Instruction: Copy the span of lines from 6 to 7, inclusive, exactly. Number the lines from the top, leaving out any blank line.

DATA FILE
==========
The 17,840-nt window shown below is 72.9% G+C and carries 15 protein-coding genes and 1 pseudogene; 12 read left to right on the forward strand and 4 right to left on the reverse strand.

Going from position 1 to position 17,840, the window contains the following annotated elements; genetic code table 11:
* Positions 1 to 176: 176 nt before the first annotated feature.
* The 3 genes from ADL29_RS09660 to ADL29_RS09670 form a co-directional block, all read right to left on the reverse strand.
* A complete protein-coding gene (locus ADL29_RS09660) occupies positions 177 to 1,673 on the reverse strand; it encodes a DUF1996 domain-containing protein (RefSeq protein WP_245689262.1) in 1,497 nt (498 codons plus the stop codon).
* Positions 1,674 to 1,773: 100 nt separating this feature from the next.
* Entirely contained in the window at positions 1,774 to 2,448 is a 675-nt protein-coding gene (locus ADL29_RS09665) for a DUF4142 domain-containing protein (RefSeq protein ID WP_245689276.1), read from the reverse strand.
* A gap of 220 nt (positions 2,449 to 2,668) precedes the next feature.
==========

* Positions 1,674 to 1,773: 100 nt separating this feature from the next.
* Entirely contained in the window at positions 1,774 to 2,448 is a 675-nt protein-coding gene (locus ADL29_RS09665) for a DUF4142 domain-containing protein (RefSeq protein ID WP_245689276.1), read from the reverse strand.